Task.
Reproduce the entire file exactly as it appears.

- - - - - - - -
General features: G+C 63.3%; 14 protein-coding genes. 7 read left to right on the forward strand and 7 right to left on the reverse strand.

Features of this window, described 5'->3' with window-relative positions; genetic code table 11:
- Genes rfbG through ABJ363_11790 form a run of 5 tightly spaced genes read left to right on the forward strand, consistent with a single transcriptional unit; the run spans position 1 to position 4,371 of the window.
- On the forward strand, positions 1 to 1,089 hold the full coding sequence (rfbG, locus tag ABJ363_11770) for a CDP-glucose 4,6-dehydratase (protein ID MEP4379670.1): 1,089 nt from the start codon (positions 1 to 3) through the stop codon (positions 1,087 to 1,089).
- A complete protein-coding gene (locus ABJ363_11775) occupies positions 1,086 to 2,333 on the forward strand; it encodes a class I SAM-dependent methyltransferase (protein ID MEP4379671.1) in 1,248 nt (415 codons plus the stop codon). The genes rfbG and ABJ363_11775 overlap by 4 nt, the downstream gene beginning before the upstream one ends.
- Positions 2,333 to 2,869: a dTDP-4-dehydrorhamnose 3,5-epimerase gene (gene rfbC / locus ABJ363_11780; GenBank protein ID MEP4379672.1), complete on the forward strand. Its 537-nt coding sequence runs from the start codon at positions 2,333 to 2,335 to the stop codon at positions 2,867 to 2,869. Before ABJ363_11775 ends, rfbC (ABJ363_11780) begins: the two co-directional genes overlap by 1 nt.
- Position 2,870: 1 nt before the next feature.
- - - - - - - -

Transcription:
General features: G+C 63.3%; 14 protein-coding genes. 7 read left to right on the forward strand and 7 right to left on the reverse strand.

Features of this window, described 5'->3' with window-relative positions; genetic code table 11:
- Genes rfbG through ABJ363_11790 form a run of 5 tightly spaced genes read left to right on the forward strand, consistent with a single transcriptional unit; the run spans position 1 to position 4,371 of the window.
- On the forward strand, positions 1 to 1,089 hold the full coding sequence (rfbG, locus tag ABJ363_11770) for a CDP-glucose 4,6-dehydratase (protein ID MEP4379670.1): 1,089 nt from the start codon (positions 1 to 3) through the stop codon (positions 1,087 to 1,089).
- A complete protein-coding gene (locus ABJ363_11775) occupies positions 1,086 to 2,333 on the forward strand; it encodes a class I SAM-dependent methyltransferase (protein ID MEP4379671.1) in 1,248 nt (415 codons plus the stop codon). The genes rfbG and ABJ363_11775 overlap by 4 nt, the downstream gene beginning before the upstream one ends.
- Positions 2,333 to 2,869: a dTDP-4-dehydrorhamnose 3,5-epimerase gene (gene rfbC / locus ABJ363_11780; GenBank protein ID MEP4379672.1), complete on the forward strand. Its 537-nt coding sequence runs from the start codon at positions 2,333 to 2,335 to the stop codon at positions 2,867 to 2,869. Before ABJ363_11775 ends, rfbC (ABJ363_11780) begins: the two co-directional genes overlap by 1 nt.
- Position 2,870: 1 nt before the next feature.